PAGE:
Robert Browning (1812-89), Home Thoughts, from Abroad (1845)Poetry - Nature and the Environment 

The English poet (pictured right) describes the joys of the English countryside including (in the penultimate line), the buttercup, described as the children's dower (or gift of nature):


Oh, to be in England

Now that April 's there,

And whoever wakes in England

Sees, some morning, unaware,

That the lowest boughs and the brushwood sheaf

Round the elm-tree bole are in tiny leaf,

While the chaffinch sings on the orchard bough

In England—now!


And after April, when May follows,

And the whitethroat builds, and all the swallows!

Hark, where my blossom'd pear-tree in the hedge

Leans to the field and scatters on the clover

Blossoms and dewdrops -at the bent spray's edge-

That 's the wise thrush; he sings each song twice over,

Lest you should think he never could recapture

The first fine careless rapture!

And though the fields look rough with hoary dew,

All will be gay when noontide wakes anew

The buttercups, the little children's dower

- Far brighter than this gaudy melon-flower!

 (complete poem)



Christopher Marlowe (1564-93), Passionate Shepherd to His Love (1599)Poetry - Nature and the Environment

The English poet (pictured right) shows how nature can fire the passion of love:

Come live with me and be my love,
And we will all the pleasures prove

That valleys, groves, hills, and fields,

Woods or steepy mountain yields.


And we will sit upon the rocks,

Seeing the shepherds feed their flocks,

By shallow rivers to whose falls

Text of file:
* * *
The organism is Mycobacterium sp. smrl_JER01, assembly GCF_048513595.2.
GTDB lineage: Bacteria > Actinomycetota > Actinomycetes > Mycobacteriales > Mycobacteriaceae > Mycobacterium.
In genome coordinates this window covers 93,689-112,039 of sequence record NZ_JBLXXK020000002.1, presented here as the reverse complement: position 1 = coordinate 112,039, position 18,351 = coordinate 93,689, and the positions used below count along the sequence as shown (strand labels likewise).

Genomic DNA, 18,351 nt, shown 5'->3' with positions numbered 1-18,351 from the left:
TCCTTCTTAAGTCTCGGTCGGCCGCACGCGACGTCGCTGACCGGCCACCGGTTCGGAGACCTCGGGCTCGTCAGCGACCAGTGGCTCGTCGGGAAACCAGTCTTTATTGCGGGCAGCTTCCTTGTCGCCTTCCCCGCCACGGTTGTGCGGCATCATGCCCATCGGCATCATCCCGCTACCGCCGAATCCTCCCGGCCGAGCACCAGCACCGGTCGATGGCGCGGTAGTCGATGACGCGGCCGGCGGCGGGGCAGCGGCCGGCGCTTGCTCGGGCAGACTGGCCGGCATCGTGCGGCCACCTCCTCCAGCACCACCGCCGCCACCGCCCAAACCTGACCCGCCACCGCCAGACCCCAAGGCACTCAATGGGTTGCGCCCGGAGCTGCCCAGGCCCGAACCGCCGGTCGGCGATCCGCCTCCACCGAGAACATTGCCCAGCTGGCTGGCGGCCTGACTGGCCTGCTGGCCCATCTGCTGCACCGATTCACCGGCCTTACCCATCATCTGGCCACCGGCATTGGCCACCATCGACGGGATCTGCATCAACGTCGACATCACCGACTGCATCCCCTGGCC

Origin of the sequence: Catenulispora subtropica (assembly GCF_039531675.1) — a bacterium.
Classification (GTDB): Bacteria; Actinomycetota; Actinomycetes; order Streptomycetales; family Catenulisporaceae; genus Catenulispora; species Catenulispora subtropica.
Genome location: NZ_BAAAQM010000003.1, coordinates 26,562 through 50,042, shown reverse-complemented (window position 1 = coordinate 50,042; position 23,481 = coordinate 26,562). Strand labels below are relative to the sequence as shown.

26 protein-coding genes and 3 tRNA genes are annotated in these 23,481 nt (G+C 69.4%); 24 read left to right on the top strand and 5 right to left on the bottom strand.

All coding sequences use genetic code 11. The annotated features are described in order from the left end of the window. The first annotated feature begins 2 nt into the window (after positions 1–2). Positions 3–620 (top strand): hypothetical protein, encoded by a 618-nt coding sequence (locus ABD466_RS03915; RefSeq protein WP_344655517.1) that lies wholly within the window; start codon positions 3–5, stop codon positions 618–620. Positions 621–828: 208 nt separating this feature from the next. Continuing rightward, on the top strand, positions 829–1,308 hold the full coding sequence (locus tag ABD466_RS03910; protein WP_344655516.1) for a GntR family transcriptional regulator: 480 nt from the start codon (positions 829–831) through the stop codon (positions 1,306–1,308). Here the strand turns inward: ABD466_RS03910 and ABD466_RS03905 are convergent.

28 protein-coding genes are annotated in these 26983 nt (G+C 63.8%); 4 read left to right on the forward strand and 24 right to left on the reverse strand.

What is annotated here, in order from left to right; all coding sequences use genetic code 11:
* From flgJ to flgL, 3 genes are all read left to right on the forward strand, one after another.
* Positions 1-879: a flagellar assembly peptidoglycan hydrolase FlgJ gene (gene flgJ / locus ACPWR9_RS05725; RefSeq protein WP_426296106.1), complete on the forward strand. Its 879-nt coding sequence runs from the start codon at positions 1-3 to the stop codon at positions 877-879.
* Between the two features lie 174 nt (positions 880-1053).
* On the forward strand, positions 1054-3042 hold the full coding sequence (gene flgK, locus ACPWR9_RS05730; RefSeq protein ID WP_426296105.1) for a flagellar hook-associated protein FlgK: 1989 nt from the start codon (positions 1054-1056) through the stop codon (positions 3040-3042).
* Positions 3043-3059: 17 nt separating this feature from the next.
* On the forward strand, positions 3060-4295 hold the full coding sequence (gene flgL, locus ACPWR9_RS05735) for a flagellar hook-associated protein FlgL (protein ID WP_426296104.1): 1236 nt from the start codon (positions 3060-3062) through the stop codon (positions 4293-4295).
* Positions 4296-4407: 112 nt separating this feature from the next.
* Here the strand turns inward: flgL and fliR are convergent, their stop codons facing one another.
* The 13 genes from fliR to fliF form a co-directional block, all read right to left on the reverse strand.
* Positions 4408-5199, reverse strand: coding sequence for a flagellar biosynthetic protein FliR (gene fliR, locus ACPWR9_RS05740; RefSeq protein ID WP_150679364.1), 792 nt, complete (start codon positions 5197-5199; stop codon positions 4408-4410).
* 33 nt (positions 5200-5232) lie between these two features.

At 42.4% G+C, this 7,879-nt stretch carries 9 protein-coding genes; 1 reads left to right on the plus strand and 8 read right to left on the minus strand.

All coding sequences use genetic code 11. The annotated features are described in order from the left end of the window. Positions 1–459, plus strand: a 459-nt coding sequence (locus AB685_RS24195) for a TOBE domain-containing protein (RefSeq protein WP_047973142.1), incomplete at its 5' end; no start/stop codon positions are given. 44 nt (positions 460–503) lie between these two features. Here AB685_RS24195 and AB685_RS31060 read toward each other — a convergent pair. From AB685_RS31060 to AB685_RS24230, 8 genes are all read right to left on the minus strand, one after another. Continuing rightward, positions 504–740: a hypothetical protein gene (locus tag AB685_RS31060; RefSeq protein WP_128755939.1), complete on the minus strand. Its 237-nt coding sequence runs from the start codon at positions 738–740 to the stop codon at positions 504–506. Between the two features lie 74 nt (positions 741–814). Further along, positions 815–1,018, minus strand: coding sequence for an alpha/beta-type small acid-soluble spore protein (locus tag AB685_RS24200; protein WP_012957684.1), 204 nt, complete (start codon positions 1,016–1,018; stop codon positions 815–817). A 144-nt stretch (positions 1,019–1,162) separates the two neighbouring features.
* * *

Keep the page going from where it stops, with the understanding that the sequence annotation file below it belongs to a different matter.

Melodious birds sing madrigals.

(first two verses)



Benjamin Zephaniah (1958- ), Health Care (1997)Poetry - Nature and the Environment 

The English poet (pictured right) in his rap style tells us to look after the planet:


Those dat sail

Tek care of de whales,

De strong should seek

To strengthen the weak,

Lovers of art

Should play their part,

An all those upon it

Tek care of the planet.

(last verse)


Edward Thomas (1878-1917), Adlestrop (1917)Poetry - Nature and the Environment

The Anglo-Welsh poet (pictured right) tells us the beauty and peace of an English village on a train journey during the First World War (in which Thomas was killed):

Yes. I remember Adlestrop—

The name, because one afternoon

Of heat the express-train drew up there

Unwontedly. It was late June.

The steam hissed. Someone cleared his throat.

No one left and no one came

On the bare platform. What I saw

Was Adlestrop—only the name

And willows, willow-herb, and grass,

And meadowsweet, and haycocks dry,

No whit less still and lonely fair

Than the high cloudlets in the sky.

And for that minute a blackbird sang

Close by, and round him, mistier,

Farther and farther, all the birds

Of Oxfordshire and Gloucestershire.

(complete poem)


Anne Brontë, Lines Composed in a Wood on a Windy Day (1846)Poetry - Nature and the Environment

The English poet (pictured right) describes nature's beautiful fascination 

 My soul is awakened, my spirit is soaring

And carried aloft on the wings of the breeze;

For above and around me the wild wind is roaring,

Arousing to rapture the earth and the seas.

The long withered grass in the sunshine is glancing,

The bare trees are tossing their branches on high;

The dead leaves beneath them are merrily dancing,

The white clouds are scudding across the blue sky.

I wish I could see how the ocean is lashing

The foam of its billows to whirlwinds of spray;

I wish I could see how its proud waves are dashing,

And hear the wild roar of their thunder today!

(complete poem)